Iraq violence leaves seven dead Tuesday after bloodiest month on record in past six years
Clashes in Anbar between ISIL fighters and government soldiers have left the province in shambles (Azhar Shallal/AFP)
Violence throughout Iraq's capital Tuesday has left seven people dead, according to Agence France Presse.
Four bombs detonated throughout the day around the capital, with one car bomb exploding in a western Baghdad neighborhood, killing four, while another bomb north of the capital in Taji left one policeman dead. Two others were killed in separate bombings, and Katyusha rocket attacks also detonated in central Baghdad's green zone near the parliament and the U.S. embassy.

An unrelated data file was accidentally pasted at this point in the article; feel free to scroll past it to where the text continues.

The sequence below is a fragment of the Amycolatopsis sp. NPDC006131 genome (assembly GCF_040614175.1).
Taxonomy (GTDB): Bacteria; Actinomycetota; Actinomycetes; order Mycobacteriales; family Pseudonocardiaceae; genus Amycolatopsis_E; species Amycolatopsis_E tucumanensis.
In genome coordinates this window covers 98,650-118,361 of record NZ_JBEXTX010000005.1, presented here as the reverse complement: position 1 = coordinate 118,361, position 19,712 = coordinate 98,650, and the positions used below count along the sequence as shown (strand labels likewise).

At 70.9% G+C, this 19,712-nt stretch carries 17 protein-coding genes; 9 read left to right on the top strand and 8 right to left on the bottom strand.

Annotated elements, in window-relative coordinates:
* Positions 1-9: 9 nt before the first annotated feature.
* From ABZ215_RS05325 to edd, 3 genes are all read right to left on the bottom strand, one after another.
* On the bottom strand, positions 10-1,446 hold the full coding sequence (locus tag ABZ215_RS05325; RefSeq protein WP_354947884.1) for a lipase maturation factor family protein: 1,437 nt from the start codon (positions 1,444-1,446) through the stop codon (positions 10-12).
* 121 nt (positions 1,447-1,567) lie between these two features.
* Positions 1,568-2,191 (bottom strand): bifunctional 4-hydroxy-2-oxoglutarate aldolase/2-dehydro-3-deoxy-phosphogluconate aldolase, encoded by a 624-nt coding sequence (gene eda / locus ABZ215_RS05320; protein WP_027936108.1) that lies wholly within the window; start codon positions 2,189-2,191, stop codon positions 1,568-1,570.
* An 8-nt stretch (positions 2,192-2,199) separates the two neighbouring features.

No group has yet claimed responsibility for any of Tuesday's attacks, but Sunni militants such as the Islamic State of Iraq and the Levant (ISIL) are typically considered the perpetrators of such attacks.
In related news from Iraq Tuesday, security officials have allegedly regained control of several Ramadi neighborhoods in Anbar province that have been under ISIL militant control in recent weeks. Defense ministry officials also announced this week that warplanes and artillery launched a rare attack on northern Fallujah in an effort to regain the ISIL-controlled city. Previously, government soldiers have largely "stayed out" of Fallujah, "fearing [that] major incursions could ignite a drawn-out campaign with high civilian casualties and heavy damage to property."
More than 1000 people were killed in January from violent attacks throughout the country, representing the worst monthly death toll in nearly six years.
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